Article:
Ants on a log
Ants on a log is a snack made by spreading peanut butter, cream cheese, ricotta cheese, or another spread on celery, pretzels or bananas and placing raisins (diced olives, chocolate chips, etc.) on top. The snack and its name are presumed to be from the 1950s. The classic peanut butter version of ants on a log is recommended as a healthy snack by the McKinley Health Center at the University of Illinois at Urbana-Champaign. The fun name and simple flavors appeal to children.
Stuffed celery became a popular snack in the early 1900s after the inclusion of such recipes as Celery with Roquefort in the book Catering for Special Occasions with Menus and Recipes by Fannie Merritt Farmer. Celery was most commonly stuffed with a form of cheese, most popular being cream cheese, and was often topped with capers or olives. The inventor of the peanut butter/raisin combination of the snack is unknown. However, many attribute the popularization of the combination to the Girl Scouts, where the recipe has been featured in several iterations of the Girl Scout Cookbook as far back as 1946, although at that time the recipe was titled "Celery Sticks" and did not include raisins. The first time the "Ants on a Log" snack was mentioned in print was in an article published by the Star Tribune on February 15, 1959, which reads, "Anne Marie is working on snacks. Popcorn, cheese dips, and the other night, ants on a log have been some of the foods the family has shared.”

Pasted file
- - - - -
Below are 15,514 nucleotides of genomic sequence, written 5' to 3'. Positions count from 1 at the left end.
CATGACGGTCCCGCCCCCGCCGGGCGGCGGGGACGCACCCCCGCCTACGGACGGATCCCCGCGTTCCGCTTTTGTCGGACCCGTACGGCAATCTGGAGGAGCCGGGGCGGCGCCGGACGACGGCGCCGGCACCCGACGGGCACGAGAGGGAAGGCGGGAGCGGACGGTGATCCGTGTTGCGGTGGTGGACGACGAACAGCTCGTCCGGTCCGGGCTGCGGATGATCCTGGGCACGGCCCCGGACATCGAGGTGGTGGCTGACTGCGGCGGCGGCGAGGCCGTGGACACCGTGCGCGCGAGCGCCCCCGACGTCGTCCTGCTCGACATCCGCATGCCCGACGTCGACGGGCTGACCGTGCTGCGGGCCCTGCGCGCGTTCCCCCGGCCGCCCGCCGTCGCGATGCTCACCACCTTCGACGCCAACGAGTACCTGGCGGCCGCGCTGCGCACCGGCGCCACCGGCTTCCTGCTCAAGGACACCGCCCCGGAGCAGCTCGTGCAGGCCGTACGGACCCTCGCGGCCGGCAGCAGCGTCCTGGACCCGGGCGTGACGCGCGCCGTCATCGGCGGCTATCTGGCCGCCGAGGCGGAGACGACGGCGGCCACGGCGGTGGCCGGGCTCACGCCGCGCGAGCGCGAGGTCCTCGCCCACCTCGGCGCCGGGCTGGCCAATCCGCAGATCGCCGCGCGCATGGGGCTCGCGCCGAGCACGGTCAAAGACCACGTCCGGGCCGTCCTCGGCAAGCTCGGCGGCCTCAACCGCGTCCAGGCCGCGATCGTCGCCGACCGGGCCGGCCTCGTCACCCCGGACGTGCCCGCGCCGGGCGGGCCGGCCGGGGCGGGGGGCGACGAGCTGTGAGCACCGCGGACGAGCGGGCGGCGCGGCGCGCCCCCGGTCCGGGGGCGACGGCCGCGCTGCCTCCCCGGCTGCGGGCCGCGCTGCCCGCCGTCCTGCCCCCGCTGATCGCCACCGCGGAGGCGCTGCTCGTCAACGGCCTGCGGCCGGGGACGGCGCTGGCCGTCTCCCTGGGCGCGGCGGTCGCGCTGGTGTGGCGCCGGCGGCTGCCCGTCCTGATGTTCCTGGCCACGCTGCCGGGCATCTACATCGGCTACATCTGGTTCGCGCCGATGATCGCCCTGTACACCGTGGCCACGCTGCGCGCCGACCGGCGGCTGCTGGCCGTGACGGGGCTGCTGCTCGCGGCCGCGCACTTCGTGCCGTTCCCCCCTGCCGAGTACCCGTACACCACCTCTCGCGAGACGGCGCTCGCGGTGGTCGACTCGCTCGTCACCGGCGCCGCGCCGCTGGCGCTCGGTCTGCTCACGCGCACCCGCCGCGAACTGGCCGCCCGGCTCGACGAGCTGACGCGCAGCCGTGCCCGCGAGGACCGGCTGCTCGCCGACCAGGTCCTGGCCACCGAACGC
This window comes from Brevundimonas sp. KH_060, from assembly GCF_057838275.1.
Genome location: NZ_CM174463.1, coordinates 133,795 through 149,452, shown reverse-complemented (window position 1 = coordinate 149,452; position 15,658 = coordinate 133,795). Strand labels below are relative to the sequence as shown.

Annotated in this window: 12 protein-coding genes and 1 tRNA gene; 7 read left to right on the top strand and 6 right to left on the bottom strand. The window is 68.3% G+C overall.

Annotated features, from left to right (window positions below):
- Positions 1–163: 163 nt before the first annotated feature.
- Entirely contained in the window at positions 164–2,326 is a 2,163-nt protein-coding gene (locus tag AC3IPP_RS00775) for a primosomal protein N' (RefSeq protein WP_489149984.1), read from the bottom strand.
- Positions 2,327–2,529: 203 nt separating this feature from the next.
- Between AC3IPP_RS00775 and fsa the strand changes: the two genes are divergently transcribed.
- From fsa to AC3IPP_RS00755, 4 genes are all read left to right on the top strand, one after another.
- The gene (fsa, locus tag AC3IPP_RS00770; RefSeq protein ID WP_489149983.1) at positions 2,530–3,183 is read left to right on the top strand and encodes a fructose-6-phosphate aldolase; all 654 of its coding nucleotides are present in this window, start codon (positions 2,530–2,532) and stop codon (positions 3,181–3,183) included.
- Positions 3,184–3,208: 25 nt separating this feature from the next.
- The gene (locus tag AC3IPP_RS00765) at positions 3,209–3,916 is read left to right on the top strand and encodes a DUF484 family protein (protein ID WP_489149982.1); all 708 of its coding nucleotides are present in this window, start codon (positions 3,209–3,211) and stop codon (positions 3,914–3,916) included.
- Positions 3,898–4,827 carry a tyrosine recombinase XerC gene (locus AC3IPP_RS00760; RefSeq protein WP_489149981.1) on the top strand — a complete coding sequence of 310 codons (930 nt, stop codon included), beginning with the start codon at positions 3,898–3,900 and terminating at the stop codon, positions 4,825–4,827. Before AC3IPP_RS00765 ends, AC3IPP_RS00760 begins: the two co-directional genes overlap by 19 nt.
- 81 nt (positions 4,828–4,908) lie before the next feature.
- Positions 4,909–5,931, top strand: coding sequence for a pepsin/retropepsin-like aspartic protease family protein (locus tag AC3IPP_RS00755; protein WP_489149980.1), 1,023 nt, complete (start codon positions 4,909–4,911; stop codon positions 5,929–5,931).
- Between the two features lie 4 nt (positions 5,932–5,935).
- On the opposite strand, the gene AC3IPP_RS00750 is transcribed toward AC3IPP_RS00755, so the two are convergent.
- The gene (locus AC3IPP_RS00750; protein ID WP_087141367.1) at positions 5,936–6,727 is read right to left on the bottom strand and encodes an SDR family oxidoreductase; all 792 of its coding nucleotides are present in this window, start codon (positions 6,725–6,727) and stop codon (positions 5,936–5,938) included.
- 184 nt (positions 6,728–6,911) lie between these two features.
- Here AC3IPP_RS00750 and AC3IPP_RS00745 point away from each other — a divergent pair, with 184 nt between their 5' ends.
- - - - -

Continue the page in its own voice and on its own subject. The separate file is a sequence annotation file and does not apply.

There are numerous variations of ants on a log, including:
- Gnats on a log: currants
- Ants on vacation: without "ants" (raisins)
- Ants on a Slip 'n Slide: add honey on top of the peanut butter before adding raisins
- Hippopotamuses on Thomases: Half English muffin with peanut butter and prunes.
In popular media
- In episode The Manager and the Salesman of The Office season 6, Erin reveals that Michael has her bring ants on a log at 2.30pm every day.
- In episode Wilson Furlbee of series One Dollar season 1, Terri Mitchell’s friend offers ants on a log to the kids.
- ^ Smith, Andrew F., ed. (2007). The Oxford Companion to American Food and Drink. New York: Oxford University Press. p. 100. ISBN 9780195307962.
- ^ "Ants on a Log: How did celery, peanut butter, and raisins become a snack time staple? Archived 2020-06-11 at the Wayback Machine" by Aimee Levitt. The Takeout. 8 June 2020. Accessed 10 June 2020.
- ^ a b "Smart Snacks" (PDF). McKinley Health Center, University of Illinois. March 26, 2008. Archived (PDF) from the original on 2018-12-21. Retrieved 2019-07-01.
- ^ "The Weirdly Untraceable Origin Story of Ants on a Log". Food52. 2019-09-12. Archived from the original on 2021-03-05. Retrieved 2021-03-27.
- ^ Bailey, Stephanie (January 26, 2009). "Insect-themed Food". Dept of Entomology, Univ. of Kentucky College of Agriculture. Archived from the original on 2009-01-05. Retrieved 2014-12-15.
- ^ Cain, Lisa (June 18, 2009). "Ants on a log". Snack Girl. Archived from the original on 2009-11-11. Retrieved 2014-12-15.
Ants on a log is a combination of celery, cream cheese (or peanut butter), and raisins.
- ^ "21 Fun Ways to Reinvent Ants on a Log". Nickelodeon. June 18, 2016. Archived from the original on 2019-09-25. Retrieved 2019-09-25.